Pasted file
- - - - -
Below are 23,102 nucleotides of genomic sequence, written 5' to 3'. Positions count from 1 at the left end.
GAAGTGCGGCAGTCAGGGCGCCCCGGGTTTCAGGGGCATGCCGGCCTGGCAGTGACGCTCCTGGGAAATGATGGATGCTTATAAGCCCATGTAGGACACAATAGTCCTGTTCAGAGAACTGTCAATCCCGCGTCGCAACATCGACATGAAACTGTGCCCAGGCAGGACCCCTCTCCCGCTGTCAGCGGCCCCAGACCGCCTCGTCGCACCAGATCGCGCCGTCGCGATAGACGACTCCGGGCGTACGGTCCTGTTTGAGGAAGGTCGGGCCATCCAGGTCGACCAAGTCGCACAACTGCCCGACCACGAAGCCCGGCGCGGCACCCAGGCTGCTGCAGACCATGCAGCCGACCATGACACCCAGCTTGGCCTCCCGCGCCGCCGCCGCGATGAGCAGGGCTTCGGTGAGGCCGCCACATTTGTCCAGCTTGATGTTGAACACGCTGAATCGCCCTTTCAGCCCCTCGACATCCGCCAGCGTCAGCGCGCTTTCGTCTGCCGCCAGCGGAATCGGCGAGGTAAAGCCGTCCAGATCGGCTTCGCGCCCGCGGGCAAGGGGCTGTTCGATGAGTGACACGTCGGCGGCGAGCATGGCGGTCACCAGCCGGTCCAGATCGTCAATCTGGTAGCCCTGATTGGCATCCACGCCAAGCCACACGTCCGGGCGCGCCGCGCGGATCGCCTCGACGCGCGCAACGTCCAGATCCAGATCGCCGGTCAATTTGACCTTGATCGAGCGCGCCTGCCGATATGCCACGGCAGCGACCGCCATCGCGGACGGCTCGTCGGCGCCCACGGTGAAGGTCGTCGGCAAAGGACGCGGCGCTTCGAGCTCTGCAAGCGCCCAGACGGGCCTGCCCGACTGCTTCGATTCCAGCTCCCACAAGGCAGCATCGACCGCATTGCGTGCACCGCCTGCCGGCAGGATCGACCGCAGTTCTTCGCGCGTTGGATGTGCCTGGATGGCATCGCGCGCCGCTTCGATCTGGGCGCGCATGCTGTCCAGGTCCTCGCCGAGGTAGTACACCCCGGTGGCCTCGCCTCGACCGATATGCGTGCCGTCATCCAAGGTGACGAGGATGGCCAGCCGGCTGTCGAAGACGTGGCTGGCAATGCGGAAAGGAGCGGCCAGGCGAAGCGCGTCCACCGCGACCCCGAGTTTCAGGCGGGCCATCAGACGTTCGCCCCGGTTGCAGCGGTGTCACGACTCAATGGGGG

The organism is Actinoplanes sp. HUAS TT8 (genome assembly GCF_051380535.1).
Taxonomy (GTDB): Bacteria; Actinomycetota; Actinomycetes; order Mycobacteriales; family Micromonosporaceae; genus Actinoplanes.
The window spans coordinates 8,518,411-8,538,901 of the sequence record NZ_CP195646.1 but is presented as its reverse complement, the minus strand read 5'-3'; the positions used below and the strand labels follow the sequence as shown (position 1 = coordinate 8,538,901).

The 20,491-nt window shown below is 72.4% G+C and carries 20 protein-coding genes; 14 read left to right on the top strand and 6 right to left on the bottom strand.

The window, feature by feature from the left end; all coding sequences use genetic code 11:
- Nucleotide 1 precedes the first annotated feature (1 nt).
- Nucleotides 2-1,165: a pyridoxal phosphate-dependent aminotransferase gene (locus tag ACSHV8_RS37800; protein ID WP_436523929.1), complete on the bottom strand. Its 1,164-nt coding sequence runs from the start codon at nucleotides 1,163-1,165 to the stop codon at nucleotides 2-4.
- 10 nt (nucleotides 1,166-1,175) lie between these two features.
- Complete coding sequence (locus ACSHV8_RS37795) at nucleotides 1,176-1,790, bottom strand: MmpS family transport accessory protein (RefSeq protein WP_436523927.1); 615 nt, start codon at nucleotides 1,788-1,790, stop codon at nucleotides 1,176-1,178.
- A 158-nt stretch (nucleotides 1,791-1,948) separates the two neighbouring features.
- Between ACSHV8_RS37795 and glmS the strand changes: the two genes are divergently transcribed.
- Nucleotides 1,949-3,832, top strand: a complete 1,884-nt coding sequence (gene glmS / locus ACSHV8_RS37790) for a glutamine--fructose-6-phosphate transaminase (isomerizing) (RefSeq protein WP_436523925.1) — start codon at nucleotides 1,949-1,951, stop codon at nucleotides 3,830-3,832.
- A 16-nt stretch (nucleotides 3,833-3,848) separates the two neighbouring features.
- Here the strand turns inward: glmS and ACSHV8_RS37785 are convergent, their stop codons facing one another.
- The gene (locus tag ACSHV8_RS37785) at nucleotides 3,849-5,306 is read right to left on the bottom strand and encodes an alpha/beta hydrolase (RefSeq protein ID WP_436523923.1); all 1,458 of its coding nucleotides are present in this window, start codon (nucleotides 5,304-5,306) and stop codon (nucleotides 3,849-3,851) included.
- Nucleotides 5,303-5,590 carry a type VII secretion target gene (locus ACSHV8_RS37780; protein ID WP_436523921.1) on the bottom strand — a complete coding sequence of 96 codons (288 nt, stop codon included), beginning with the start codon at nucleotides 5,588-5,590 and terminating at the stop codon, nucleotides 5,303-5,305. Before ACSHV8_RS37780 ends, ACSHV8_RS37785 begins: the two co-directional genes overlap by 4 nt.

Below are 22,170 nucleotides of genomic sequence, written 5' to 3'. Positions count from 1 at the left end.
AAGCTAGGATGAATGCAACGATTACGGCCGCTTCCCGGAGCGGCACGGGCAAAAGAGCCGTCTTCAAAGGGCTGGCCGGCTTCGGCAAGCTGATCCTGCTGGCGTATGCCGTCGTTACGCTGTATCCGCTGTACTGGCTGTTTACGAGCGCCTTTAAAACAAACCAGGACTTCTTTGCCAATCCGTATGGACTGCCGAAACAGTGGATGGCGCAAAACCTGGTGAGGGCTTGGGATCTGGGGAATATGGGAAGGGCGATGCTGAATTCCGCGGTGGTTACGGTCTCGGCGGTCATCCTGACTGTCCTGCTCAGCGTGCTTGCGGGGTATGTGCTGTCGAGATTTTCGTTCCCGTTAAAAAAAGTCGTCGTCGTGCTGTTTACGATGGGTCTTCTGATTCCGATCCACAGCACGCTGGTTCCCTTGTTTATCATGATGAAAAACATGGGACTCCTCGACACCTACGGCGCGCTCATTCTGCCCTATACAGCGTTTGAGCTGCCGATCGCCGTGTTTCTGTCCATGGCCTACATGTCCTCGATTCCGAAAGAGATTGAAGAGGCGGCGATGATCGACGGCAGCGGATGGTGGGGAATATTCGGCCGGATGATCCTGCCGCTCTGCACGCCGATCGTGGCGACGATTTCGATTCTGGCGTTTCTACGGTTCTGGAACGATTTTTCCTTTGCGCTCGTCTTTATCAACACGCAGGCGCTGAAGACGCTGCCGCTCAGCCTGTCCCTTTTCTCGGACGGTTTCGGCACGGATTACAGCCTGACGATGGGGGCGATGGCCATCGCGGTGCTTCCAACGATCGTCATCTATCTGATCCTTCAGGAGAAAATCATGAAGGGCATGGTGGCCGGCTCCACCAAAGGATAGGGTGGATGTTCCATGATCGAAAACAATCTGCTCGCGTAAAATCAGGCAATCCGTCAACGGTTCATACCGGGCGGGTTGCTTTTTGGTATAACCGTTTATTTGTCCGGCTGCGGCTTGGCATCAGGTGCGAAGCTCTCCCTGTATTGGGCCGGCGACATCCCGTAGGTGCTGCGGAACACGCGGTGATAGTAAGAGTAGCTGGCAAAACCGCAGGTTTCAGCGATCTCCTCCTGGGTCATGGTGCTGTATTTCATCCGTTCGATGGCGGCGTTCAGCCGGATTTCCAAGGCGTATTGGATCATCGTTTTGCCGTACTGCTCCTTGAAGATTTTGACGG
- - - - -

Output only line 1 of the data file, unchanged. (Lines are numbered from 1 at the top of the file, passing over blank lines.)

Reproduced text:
Below are 23,102 nucleotides of genomic sequence, written 5' to 3'. Positions count from 1 at the left end.